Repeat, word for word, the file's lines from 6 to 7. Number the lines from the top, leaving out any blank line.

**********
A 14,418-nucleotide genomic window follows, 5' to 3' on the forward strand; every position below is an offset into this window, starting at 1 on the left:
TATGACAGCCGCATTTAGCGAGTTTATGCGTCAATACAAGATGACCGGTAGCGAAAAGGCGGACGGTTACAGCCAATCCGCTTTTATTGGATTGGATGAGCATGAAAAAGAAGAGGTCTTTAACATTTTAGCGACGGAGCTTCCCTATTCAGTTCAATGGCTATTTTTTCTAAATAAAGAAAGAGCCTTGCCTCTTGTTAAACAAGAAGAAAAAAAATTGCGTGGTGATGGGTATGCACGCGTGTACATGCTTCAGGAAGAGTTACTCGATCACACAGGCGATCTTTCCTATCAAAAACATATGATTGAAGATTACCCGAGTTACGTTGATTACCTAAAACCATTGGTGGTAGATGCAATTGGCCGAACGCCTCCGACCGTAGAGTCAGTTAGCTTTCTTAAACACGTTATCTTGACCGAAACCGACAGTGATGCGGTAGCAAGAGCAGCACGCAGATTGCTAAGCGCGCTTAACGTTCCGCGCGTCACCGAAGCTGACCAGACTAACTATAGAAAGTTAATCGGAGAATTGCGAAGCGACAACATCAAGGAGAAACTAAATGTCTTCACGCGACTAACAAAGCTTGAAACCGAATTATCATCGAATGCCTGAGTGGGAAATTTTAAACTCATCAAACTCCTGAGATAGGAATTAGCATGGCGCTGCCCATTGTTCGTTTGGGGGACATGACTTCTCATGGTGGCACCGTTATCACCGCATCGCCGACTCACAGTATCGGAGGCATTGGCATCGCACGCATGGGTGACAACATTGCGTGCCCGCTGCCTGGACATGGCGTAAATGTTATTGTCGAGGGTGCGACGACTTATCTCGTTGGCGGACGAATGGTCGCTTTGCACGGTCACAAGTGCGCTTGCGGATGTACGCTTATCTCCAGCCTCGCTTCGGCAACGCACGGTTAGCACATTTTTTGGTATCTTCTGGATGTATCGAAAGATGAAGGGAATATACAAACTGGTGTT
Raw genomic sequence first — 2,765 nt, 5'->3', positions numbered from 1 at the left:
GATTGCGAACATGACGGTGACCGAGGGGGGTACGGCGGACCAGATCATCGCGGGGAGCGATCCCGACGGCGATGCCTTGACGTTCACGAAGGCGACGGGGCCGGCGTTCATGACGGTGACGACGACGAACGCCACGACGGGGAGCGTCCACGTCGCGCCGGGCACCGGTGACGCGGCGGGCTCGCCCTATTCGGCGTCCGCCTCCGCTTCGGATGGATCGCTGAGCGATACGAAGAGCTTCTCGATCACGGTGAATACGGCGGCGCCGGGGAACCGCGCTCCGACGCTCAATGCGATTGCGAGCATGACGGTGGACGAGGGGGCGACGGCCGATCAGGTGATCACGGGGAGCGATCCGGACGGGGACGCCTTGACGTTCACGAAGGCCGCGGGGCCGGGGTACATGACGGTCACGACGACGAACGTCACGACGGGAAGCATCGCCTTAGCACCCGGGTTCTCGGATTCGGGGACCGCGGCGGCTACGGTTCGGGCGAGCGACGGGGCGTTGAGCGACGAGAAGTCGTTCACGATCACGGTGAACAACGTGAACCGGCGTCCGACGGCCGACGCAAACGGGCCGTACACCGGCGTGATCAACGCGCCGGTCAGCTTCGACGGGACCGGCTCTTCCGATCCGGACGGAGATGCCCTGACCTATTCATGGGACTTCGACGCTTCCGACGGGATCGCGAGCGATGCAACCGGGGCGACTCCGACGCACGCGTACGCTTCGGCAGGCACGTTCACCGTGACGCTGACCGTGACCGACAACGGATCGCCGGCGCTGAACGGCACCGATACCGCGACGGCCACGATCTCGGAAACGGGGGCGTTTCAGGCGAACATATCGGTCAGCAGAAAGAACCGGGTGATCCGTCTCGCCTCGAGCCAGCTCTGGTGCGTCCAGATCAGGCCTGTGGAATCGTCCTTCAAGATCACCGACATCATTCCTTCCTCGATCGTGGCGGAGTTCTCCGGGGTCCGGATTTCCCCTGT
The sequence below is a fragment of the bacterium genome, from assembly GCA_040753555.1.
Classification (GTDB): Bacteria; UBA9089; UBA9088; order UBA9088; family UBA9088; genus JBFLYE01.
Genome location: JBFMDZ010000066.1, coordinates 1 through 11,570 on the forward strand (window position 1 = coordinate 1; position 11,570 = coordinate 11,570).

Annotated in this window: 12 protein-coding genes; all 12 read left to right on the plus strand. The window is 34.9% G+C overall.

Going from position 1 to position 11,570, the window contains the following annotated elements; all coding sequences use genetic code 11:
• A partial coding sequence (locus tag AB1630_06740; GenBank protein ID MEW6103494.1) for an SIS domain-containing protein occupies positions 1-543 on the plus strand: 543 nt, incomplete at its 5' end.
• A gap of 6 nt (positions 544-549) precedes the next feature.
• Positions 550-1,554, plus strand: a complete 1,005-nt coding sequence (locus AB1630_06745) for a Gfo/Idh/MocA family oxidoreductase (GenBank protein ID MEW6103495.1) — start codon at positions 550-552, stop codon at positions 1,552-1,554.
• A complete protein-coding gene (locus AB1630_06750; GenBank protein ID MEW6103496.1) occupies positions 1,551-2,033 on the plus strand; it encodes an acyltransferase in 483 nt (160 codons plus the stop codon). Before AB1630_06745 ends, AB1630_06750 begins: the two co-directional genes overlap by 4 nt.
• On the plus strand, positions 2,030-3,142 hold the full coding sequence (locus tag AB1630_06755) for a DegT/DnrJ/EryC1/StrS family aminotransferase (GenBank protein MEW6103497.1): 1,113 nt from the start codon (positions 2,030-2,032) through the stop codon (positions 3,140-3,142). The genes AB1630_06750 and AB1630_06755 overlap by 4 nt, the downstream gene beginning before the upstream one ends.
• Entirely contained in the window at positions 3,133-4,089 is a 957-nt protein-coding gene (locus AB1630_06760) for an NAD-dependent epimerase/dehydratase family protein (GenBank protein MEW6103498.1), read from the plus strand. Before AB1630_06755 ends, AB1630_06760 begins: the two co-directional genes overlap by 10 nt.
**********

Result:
Classification (GTDB): Bacteria; UBA9089; UBA9088; order UBA9088; family UBA9088; genus JBFLYE01.
Genome location: JBFMDZ010000066.1, coordinates 1 through 11,570 on the forward strand (window position 1 = coordinate 1; position 11,570 = coordinate 11,570).